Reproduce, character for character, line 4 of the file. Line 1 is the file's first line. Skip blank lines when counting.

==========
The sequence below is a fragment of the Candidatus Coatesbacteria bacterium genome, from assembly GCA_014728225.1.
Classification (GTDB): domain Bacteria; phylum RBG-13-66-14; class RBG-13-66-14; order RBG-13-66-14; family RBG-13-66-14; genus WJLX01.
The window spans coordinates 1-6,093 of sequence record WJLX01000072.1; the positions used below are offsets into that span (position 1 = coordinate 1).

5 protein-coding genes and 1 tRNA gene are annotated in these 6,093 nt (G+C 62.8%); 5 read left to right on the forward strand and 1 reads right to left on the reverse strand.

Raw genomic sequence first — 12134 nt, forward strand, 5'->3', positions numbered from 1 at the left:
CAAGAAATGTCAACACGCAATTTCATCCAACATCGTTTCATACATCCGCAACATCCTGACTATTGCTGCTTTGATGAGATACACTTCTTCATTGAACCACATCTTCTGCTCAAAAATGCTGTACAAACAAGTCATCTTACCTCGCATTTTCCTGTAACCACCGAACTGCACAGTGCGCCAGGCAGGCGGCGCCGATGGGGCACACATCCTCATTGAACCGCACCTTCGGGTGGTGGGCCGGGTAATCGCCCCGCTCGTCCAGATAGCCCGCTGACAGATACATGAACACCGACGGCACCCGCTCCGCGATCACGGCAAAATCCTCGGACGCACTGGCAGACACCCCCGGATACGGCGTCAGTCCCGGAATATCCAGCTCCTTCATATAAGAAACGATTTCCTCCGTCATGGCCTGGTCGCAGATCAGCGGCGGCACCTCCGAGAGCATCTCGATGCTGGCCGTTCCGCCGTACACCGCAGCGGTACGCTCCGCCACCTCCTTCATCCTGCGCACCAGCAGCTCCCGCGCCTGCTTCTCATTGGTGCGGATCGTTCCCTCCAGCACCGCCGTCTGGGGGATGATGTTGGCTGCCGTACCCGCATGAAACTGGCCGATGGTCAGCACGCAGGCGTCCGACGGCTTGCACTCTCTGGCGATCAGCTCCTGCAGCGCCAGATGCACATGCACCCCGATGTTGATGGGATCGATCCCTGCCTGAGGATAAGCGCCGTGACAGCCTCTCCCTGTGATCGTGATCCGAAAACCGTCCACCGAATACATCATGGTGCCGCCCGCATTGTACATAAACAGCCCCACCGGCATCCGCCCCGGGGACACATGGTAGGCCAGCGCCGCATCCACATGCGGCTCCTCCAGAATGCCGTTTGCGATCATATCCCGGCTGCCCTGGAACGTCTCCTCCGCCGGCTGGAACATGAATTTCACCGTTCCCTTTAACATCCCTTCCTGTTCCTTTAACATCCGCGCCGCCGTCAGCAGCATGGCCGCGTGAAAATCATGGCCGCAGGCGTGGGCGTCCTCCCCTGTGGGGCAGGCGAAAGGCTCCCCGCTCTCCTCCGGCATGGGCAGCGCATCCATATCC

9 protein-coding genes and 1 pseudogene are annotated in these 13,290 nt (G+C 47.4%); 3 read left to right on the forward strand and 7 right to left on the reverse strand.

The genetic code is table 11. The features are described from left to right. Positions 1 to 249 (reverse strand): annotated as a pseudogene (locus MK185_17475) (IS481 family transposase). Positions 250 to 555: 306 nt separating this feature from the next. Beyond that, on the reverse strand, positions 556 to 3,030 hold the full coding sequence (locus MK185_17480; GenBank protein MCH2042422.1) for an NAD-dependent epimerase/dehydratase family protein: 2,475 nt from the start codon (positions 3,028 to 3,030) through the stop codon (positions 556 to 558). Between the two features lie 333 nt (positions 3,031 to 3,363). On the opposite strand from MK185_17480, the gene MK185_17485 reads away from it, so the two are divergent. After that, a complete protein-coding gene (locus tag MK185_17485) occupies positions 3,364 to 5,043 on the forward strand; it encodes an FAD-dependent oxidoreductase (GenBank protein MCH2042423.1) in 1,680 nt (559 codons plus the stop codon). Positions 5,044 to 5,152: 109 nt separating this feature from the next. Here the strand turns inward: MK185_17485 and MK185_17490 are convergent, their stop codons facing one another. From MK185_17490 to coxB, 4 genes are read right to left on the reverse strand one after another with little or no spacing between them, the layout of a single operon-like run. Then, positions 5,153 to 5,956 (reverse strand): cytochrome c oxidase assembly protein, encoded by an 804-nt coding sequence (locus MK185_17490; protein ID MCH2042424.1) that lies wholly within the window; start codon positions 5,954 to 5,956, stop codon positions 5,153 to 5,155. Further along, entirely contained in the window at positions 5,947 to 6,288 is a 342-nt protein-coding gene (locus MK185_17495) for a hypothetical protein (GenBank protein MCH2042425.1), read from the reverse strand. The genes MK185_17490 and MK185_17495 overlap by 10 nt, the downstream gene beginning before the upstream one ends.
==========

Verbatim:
5 protein-coding genes and 1 tRNA gene are annotated in these 6,093 nt (G+C 62.8%); 5 read left to right on the forward strand and 1 reads right to left on the reverse strand.